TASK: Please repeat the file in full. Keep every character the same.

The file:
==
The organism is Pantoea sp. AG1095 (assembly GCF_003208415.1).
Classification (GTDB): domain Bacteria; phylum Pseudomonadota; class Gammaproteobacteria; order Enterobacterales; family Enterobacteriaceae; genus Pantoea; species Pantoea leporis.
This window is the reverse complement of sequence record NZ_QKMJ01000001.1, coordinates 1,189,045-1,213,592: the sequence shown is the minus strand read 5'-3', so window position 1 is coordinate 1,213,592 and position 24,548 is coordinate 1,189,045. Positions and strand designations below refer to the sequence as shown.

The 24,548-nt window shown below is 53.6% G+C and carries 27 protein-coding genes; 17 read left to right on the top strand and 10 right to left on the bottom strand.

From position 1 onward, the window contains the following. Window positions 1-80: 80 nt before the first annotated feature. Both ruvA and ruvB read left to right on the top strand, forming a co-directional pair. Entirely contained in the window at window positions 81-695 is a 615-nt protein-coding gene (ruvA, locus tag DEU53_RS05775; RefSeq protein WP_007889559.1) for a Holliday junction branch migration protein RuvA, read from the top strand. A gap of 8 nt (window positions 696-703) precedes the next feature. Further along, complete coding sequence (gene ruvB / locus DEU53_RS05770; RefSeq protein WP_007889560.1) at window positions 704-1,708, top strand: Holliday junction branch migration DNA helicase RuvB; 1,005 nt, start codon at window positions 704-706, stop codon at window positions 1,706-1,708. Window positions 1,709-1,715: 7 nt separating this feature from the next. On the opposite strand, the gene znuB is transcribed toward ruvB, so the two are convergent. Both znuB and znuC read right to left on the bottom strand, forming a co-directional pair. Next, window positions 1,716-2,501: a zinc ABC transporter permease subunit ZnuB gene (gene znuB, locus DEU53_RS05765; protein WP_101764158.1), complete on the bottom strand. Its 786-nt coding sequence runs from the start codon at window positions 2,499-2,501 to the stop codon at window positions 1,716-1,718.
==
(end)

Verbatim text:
The organism is Pantoea sp. AG1095 (assembly GCF_003208415.1).
Classification (GTDB): domain Bacteria; phylum Pseudomonadota; class Gammaproteobacteria; order Enterobacterales; family Enterobacteriaceae; genus Pantoea; species Pantoea leporis.
This window is the reverse complement of sequence record NZ_QKMJ01000001.1, coordinates 1,189,045-1,213,592: the sequence shown is the minus strand read 5'-3', so window position 1 is coordinate 1,213,592 and position 24,548 is coordinate 1,189,045. Positions and strand designations below refer to the sequence as shown.

The 24,548-nt window shown below is 53.6% G+C and carries 27 protein-coding genes; 17 read left to right on the top strand and 10 right to left on the bottom strand.

From position 1 onward, the window contains the following. Window positions 1-80: 80 nt before the first annotated feature. Both ruvA and ruvB read left to right on the top strand, forming a co-directional pair. Entirely contained in the window at window positions 81-695 is a 615-nt protein-coding gene (ruvA, locus tag DEU53_RS05775; RefSeq protein WP_007889559.1) for a Holliday junction branch migration protein RuvA, read from the top strand. A gap of 8 nt (window positions 696-703) precedes the next feature. Further along, complete coding sequence (gene ruvB / locus DEU53_RS05770; RefSeq protein WP_007889560.1) at window positions 704-1,708, top strand: Holliday junction branch migration DNA helicase RuvB; 1,005 nt, start codon at window positions 704-706, stop codon at window positions 1,706-1,708. Window positions 1,709-1,715: 7 nt separating this feature from the next. On the opposite strand, the gene znuB is transcribed toward ruvB, so the two are convergent. Both znuB and znuC read right to left on the bottom strand, forming a co-directional pair. Next, window positions 1,716-2,501: a zinc ABC transporter permease subunit ZnuB gene (gene znuB, locus DEU53_RS05765; protein WP_101764158.1), complete on the bottom strand. Its 786-nt coding sequence runs from the start codon at window positions 2,499-2,501 to the stop codon at window positions 1,716-1,718.